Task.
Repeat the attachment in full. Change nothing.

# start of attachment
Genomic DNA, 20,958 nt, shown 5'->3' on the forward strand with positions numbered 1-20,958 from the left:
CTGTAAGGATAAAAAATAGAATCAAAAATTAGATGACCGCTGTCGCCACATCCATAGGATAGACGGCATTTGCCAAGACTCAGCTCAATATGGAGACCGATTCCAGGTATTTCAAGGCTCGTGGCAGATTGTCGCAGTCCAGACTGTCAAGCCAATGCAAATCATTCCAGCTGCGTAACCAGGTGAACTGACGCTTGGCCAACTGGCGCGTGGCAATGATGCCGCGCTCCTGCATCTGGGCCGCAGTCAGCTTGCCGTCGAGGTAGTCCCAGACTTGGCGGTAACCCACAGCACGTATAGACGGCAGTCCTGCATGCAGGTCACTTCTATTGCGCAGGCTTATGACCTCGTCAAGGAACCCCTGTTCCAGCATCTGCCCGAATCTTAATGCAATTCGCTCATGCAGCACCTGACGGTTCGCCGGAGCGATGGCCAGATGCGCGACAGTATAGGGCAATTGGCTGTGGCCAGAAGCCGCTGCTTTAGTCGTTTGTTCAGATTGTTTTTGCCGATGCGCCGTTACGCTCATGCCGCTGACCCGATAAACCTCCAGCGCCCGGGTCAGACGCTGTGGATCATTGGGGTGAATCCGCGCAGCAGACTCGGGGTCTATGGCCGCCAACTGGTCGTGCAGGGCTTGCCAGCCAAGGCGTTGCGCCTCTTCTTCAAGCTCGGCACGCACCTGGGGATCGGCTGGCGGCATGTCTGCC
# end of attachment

Genomic DNA, 20,958 nt, shown 5'->3' on the forward strand with positions numbered 1-20,958 from the left:
CTGTAAGGATAAAAAATAGAATCAAAAATTAGATGACCGCTGTCGCCACATCCATAGGATAGACGGCATTTGCCAAGACTCAGCTCAATATGGAGACCGATTCCAGGTATTTCAAGGCTCGTGGCAGATTGTCGCAGTCCAGACTGTCAAGCCAATGCAAATCATTCCAGCTGCGTAACCAGGTGAACTGACGCTTGGCCAACTGGCGCGTGGCAATGATGCCGCGCTCCTGCATCTGGGCCGCAGTCAGCTTGCCGTCGAGGTAGTCCCAGACTTGGCGGTAACCCACAGCACGTATAGACGGCAGTCCTGCATGCAGGTCACTTCTATTGCGCAGGCTTATGACCTCGTCAAGGAACCCCTGTTCCAGCATCTGCCCGAATCTTAATGCAATTCGCTCATGCAGCACCTGACGGTTCGCCGGAGCGATGGCCAGATGCGCGACAGTATAGGGCAATTGGCTGTGGCCAGAAGCCGCTGCTTTAGTCGTTTGTTCAGATTGTTTTTGCCGATGCGCCGTTACGCTCATGCCGCTGACCCGATAAACCTCCAGCGCCCGGGTCAGACGCTGTGGATCATTGGGGTGAATCCGCGCAGCAGACTCGGGGTCTATGGCCGCCAACTGGTCGTGCAGGGCTTGCCAGCCAAGGCGTTGCGCCTCTTCTTCAAGCTCGGCACGCACCTGGGGATCGGCTGGCGGCATGTCTGCC